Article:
A Complete Guide to Flexible Dieting for Bodybuilding – If It Fits Your Macros Diet Plan

Diets can be difficult, confusing, and unpleasant since they’re often restrictive. Sticking to them can be frustrating and demotivating in weight loss. I’ve found that diets that deprive me of the foods I enjoy the most are short-lived in my life, and ultimately become a waste of time. 

Flexible dieting is an innovative way to reap the benefits of dieting without making the sacrifices others usually call for. It’s an effective way to enjoy what you eat, but stay healthy. It’s also gained traction when it comes to body composition. This is what you should know.

What Is Flexible Dieting?

Firstly, you should know that it’s presented under many names. Counting macros, If It Fits Your Macros (IIFYM), and flexible dieting all describe the exact same thing. Secondly, though the name suggests otherwise, flexible dieting technically isn’t actually a diet. It’s better described as a formula or diet enhancer.

When flexible dieting, all you have to do is count, track, and control the macronutrients (or macros) that you take in. There’s nothing more to it. It’s not a meal plan that tells you exactly what and when to eat, and there are no foods—or food groups—that are excluded from it.

What (and how much) you eat is entirely up to you. What matters is that you don’t exceed the recommended intake of macronutrients. This way of eating is all the rage because you can eat whatever suits your fancy. 

It’s simple, right? Unfortunately, that’s not true. There is a somewhat complicated method to flexible dieting, and an understanding of nutrition is necessary to succeed in it.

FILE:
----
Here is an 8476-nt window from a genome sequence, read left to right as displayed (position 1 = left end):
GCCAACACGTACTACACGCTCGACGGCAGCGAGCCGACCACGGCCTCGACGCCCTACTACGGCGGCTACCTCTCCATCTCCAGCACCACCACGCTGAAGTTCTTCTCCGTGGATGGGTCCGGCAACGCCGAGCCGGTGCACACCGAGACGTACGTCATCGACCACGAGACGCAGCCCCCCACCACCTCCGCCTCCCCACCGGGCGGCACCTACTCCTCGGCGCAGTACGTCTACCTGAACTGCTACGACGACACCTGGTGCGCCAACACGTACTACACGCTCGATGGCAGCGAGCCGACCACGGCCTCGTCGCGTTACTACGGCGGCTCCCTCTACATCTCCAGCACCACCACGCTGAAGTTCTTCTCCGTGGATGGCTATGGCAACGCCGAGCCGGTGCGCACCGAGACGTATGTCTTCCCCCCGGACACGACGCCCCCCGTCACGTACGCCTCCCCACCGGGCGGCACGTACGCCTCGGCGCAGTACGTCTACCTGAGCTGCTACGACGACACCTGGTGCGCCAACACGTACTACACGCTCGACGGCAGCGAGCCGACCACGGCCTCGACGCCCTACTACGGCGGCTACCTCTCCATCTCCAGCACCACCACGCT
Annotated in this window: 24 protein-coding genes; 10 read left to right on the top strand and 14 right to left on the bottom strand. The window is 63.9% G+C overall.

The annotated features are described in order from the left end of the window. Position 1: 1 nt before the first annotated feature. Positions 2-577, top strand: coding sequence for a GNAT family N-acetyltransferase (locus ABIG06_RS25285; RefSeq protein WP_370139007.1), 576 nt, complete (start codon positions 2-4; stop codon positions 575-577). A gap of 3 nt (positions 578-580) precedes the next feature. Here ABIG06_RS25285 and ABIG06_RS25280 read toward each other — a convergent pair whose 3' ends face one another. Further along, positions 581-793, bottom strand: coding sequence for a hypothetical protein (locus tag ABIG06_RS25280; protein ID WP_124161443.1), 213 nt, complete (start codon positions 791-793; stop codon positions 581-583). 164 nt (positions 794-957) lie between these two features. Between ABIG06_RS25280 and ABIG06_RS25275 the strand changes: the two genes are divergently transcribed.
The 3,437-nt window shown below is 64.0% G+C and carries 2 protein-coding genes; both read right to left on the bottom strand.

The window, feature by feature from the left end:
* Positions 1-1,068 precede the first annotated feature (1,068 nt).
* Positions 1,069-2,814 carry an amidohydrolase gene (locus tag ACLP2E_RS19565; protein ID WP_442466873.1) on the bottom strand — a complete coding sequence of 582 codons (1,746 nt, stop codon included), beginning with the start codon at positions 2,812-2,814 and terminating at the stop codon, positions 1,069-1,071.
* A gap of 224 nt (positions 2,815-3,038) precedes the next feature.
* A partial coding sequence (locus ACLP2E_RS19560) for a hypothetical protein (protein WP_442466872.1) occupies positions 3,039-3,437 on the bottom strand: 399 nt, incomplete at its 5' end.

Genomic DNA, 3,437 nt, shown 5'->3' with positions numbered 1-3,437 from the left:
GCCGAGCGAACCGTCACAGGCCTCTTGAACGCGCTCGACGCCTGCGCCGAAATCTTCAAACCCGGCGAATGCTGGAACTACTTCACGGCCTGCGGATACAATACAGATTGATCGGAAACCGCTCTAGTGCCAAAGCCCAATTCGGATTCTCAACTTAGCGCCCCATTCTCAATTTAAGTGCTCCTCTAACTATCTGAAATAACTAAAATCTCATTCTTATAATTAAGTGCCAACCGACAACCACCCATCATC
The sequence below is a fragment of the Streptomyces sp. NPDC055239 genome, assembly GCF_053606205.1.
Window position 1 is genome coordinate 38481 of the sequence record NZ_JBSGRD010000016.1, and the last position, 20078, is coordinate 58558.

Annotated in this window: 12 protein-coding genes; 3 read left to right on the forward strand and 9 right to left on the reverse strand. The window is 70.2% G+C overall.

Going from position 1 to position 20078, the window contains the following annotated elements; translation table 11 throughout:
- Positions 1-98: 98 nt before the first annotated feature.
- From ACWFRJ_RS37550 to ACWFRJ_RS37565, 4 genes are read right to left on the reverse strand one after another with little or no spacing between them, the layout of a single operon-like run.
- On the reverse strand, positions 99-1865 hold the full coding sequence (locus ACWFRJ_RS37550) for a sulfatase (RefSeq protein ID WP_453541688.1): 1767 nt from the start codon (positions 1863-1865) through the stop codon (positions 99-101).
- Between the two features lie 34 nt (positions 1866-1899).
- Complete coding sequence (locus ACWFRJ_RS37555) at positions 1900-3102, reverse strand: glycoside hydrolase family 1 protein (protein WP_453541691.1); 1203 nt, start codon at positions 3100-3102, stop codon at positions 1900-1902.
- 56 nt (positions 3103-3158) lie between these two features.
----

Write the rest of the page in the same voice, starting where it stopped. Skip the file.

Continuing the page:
macronutrients calculator - Macros

What Are Macros?

Macronutrients are types—or components—of food that humans require in large amounts to stay healthy. The three macronutrients are fats, carbohydrates, and protein. Each of them serves a different purpose in our bodies, but they’re generally responsible for our cellular development. 

Without them, our bodies would malfunction. Almost everything we consume—with a few exceptions—are comprised of, or contain, macros. The nutritional value is what sets everything apart. Some foods will have higher concentrations of individual macros than others—for example bread, which is high in carbohydrates but low in protein and fat.

  • Carbohydrates are sugars that are our bodies’ greatest source of energy. When we ingest them, they’re converted into glucose (or blood sugar), that powers our cells. 
  • Protein is essentially what you are made of. It’s responsible for the structure, strength, and function of most of your body, with emphasis on your muscles and organs.
  • Fats keep your body in working order. They store energy, assist the proteins, guard our organs, and keep our bodies insulated.